The overarching question imparting urgency to this exploration is: Can U.S.-Russian contention in cyberspace cause the two nuclear superpowers to stumble into war? In considering this question we were constantly reminded of recent comments by a prominent U.S. arms control expert: At least as dangerous as the risk of an actual cyberattack, he observed, is cyber operations’ “blurring of the line between peace and war.” Or, as Nye wrote, “in the cyber realm, the difference between a weapon and a non-weapon may come down to a single line of code, or simply the intent of a computer program’s user.”
For months before Lebanon's recent Parliamentary Elections in May 2018, many of the country's growing civil society groups geared up to challenge the state of affairs and present an alternative to recurrent political deadlocks. Many grassroots movements and social activists remain determined to challenge the status quo by engaging endogenously in the sectarian-based political process rather than exogenously. Looking back on these elections, and considering the continued stalemate in Lebanese politics, what went wrong in the recent parliamentary elections? And why were different non-elitist political movements limited in effectively challenging the status-quo? Drawing on published work and research in progress, Dr. Karam analyzes some of the most important lessons from the recent parliamentary elections in Lebanon to explain the limits of political participation and change for actors outside elitist circles.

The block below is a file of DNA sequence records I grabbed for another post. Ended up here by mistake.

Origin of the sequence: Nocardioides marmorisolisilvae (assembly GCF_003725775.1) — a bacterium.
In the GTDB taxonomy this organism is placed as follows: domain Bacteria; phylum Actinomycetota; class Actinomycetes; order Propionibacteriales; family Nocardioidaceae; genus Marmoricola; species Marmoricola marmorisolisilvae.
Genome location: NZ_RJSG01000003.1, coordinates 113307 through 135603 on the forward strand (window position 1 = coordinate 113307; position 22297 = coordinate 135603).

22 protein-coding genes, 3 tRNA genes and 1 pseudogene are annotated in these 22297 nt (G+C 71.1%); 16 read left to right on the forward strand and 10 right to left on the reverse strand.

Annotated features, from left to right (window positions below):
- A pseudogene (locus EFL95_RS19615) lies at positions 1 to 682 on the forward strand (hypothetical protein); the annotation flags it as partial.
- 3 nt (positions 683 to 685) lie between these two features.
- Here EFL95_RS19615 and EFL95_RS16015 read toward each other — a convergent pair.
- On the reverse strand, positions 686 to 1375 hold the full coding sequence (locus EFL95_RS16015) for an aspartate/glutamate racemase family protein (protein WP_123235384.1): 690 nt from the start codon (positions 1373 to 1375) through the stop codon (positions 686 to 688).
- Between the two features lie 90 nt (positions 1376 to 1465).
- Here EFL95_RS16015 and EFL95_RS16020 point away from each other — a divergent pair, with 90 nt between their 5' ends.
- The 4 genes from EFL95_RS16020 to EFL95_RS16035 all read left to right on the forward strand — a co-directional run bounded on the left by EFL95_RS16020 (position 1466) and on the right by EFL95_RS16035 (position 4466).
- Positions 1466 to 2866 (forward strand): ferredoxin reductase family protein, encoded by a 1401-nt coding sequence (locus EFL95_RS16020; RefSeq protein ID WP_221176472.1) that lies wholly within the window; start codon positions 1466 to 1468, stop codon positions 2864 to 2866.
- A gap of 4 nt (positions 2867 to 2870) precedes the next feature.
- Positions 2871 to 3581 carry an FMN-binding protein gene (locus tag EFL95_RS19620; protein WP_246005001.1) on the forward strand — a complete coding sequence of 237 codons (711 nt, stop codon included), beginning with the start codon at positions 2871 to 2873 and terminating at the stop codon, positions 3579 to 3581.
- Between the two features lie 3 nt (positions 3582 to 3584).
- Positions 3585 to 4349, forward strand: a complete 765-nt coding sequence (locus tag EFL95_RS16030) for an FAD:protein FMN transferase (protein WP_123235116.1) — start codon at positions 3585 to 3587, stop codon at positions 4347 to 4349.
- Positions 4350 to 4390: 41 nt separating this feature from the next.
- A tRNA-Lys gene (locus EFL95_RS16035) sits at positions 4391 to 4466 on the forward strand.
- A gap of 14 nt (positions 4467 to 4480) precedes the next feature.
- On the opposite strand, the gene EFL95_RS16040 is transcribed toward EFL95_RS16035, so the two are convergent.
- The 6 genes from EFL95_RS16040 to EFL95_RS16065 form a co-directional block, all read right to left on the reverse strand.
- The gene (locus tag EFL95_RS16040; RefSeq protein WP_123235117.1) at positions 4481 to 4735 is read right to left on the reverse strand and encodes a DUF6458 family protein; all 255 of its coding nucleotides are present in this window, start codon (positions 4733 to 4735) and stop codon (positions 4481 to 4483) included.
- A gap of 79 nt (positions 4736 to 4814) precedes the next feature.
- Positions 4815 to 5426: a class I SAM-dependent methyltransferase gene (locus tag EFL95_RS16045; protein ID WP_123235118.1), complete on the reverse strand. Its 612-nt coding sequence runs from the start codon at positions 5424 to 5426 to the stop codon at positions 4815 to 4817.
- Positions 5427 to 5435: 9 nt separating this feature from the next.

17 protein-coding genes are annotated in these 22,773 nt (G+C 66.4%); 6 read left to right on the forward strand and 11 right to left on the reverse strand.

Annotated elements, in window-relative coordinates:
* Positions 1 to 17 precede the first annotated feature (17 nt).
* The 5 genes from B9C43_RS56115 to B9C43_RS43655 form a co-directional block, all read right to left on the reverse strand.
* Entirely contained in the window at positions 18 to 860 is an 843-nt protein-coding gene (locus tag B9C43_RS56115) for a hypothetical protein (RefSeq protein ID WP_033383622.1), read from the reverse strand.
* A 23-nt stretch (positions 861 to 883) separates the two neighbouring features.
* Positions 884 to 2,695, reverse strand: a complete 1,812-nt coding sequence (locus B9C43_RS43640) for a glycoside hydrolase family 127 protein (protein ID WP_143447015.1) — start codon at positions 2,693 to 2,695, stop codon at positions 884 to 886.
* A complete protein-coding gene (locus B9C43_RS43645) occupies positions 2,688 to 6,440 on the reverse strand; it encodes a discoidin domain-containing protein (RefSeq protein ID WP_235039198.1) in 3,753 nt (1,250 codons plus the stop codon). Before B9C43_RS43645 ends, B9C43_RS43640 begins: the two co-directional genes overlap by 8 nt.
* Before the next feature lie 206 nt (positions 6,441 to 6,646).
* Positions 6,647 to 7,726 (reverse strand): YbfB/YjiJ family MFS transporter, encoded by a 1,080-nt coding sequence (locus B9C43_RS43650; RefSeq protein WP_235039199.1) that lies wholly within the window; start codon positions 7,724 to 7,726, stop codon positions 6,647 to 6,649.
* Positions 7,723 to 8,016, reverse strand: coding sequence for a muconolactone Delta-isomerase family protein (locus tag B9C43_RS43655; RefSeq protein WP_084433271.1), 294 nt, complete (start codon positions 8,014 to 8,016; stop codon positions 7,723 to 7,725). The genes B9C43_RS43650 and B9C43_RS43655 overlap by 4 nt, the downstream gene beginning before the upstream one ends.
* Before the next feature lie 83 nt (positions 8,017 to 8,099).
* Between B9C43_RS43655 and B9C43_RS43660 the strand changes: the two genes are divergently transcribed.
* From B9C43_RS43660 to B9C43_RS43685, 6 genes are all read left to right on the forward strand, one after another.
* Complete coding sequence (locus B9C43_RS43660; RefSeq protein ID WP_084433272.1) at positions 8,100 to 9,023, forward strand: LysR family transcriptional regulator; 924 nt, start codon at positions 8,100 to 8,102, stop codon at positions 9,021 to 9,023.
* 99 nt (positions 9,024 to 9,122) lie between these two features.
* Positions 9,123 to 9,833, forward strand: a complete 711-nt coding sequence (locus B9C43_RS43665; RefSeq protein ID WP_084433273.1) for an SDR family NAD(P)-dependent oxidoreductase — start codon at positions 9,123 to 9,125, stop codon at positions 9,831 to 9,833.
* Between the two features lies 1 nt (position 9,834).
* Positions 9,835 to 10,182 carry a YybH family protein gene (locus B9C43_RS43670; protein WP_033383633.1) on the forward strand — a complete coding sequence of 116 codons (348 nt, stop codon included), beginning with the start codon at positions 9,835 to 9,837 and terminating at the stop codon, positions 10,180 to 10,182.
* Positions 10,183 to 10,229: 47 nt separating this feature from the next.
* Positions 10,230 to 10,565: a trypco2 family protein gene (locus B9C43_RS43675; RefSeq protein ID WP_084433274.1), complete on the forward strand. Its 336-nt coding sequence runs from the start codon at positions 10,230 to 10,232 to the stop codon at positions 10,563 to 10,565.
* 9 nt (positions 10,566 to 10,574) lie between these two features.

About Dr. Jeffrey G. Karam
Dr. Jeffrey G. Karam is an Assistant Professor of Political Science and International Affairs at the Lebanese American University. He is also an Associate at the Belfer Center’s Middle East Initiative. Previously, Dr. Karam was a Visiting Assistant Professor of International Relations and Middle East Politics at Boston University’s Pardee School of Global Studies and a Postdoctoral Research Fellow with the International Security Program. Most recently, Dr. Karam was a visiting assistant professor of International Relations and Middle East Politics at Harvard University’s Summer School.
Dr. Karam is currently finishing his first book on the nexus between American intelligence and foreign policy in the Middle East. He is the author of several articles, book chapters, and policy briefs on U.S. intelligence and foreign policy in the Middle East and the politics of Lebanon and the Middle East. His research has appeared in Intelligence and National Security, the Arab Studies Journal, the Washington Post, and other venues. He has conducted extensive archival research in the United States and the United Kingdom and fieldwork in Lebanon and Jordan, and his research has been supported by many organizations including the Andrew W. Mellon Foundation, the Crown Center for Middle East Studies, the Elliott School of International Affairs at George Washington University, and the Issam Fares Institute for Public Policy and International Affairs at the American University of Beirut.
Dr. Karam is also the recipient of several awards, including the Christopher Andrew–Michael Handel Prize for the best article published in the peer-reviewed journal Intelligence and National Security during 2017, and the Hussein Oueini Memorial Award at the American University of Beirut. He holds a Ph.D. in Politics from Brandeis University, an M.A. in Politics from the American University of Beirut, and a dual B.A. in International Affairs and Diplomacy from Notre Dame University, Louaize.